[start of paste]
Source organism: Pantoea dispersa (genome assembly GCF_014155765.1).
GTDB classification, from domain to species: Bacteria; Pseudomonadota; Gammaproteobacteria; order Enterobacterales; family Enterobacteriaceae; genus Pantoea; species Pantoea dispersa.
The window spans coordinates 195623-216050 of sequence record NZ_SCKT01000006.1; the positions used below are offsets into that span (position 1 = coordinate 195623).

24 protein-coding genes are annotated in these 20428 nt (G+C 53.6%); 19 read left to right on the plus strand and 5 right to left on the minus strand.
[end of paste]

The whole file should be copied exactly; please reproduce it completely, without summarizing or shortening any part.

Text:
Source organism: Pantoea dispersa (genome assembly GCF_014155765.1).
GTDB classification, from domain to species: Bacteria; Pseudomonadota; Gammaproteobacteria; order Enterobacterales; family Enterobacteriaceae; genus Pantoea; species Pantoea dispersa.
The window spans coordinates 195623-216050 of sequence record NZ_SCKT01000006.1; the positions used below are offsets into that span (position 1 = coordinate 195623).

24 protein-coding genes are annotated in these 20428 nt (G+C 53.6%); 19 read left to right on the plus strand and 5 right to left on the minus strand.